Michelle Yeoh fares best here. Since 2000, her career has progressed in fits and starts, with none of her subsequent efforts in the genre proving as commercially or critically successful. A Crouching Tiger sequel must have seemed like a gift, and she acquits herself as best she can in the only role with anything approaching a dramatic arc or emotional pay-off.

Donnie Yen’s career finally found a belated foothold in the wake of Crouching Tiger, Hidden Dragon’s surprise success, and thanks to films like Zhang Yimou’s Hero, Peter Chan’s Wuxia (released in the West as Dragon) and Wilson Yip’s Ip Man trilogy, he has become China’s most bankable action hero. Sadly Silent Wolf is a minor role, demanding little from the actor. He does feature prominently in the film’s two best fight sequences, one staged on a frozen lake, but even these pale in comparison to anything Yen or Yuen - whether in their past collaborations or separately - have produced in the past. Not even Yen’s star power and current success in Ip Man 3 can save Sword of Destiny from being categorised as a wasted opportunity.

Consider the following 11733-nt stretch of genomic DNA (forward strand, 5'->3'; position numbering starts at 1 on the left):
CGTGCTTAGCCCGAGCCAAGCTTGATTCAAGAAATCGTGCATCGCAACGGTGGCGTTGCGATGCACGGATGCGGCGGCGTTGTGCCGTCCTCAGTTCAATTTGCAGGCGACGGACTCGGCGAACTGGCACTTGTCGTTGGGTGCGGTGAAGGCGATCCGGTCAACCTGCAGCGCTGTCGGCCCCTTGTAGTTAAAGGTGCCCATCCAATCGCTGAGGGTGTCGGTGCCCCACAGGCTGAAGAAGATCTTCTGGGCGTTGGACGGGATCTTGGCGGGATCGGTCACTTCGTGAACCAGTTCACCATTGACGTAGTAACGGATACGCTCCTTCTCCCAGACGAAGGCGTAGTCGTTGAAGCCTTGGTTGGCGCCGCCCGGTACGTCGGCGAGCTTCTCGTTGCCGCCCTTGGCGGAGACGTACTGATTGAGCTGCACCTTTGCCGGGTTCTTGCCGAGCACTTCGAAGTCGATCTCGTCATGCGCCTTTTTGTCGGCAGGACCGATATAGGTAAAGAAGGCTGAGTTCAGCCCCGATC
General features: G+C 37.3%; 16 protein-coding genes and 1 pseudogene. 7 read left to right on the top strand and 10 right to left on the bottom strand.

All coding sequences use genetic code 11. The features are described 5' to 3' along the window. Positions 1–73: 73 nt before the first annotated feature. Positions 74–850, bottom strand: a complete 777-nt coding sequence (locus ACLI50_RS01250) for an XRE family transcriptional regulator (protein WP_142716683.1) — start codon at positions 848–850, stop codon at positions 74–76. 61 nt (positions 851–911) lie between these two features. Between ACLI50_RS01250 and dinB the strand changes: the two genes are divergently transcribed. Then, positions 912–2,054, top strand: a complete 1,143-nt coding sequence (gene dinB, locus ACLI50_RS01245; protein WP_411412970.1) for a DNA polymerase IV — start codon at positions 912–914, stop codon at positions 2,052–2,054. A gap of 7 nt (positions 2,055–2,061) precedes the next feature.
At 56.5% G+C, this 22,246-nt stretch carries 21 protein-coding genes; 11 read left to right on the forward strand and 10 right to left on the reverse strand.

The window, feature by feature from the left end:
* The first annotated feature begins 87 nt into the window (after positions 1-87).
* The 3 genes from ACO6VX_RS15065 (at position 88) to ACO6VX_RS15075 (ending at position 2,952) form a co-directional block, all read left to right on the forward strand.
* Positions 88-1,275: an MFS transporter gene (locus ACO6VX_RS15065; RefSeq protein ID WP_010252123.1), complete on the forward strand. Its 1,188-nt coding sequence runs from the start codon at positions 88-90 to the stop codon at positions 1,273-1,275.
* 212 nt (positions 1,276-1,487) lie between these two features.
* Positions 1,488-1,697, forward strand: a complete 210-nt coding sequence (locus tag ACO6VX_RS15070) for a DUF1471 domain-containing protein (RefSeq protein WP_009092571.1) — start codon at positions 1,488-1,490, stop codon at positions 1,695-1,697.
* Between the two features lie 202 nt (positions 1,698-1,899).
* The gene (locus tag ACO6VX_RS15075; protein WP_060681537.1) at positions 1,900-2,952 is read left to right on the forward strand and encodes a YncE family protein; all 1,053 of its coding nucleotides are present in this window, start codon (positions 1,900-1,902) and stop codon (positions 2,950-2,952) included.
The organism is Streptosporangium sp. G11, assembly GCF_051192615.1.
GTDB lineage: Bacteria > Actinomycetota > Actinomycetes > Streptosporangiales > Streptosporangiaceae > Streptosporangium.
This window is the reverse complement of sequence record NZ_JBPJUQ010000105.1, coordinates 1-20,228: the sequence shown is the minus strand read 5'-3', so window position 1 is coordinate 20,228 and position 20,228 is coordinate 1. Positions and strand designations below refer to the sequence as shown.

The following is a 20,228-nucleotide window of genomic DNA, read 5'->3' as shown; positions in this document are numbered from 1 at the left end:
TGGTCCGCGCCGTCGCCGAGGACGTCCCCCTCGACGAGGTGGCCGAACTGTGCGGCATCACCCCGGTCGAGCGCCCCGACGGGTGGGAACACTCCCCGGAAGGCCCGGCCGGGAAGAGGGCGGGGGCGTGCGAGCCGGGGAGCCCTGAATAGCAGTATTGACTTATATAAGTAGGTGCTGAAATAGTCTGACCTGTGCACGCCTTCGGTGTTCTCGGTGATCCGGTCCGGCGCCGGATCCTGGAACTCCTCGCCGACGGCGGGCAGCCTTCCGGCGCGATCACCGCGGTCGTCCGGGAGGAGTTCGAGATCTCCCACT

Production companies: China Film Co. Ltd, The Weinstein Company, Pegasus Pictures

International distribution: Netflix

Producers: Charlie Nguyen, Peter Berg

Executive Producers: Harvey Weinstein, Morten Tyldum, Ron Burkle, Ted Sarandos, Pauline Fischer, Sarah Bowen, Jay Sun, La Peikang, Bob Weinstein, Anthony W.F. Wong, David C. Glasser, Sarah Aubrey, Ralph Winter, David Thwaites, Jeff Batancourt

Screenplay: John Fusco, based on the Crane Iron Pentalogy by Wang Du Lu

Cinematography: Newton Thomas Sigel

Editor: Jeff Betancourt

Production Design: Grant Major

Composer: Shigeru Umebayashi, Lang Lang (featured piano soloist)

Main Cast: Donnie Yen, Michelle Yeoh, Harry Shum, Jr., Natasha Liu Bordizzo, Jason Scott Lee, Eugenia Yuan, Roger Yuan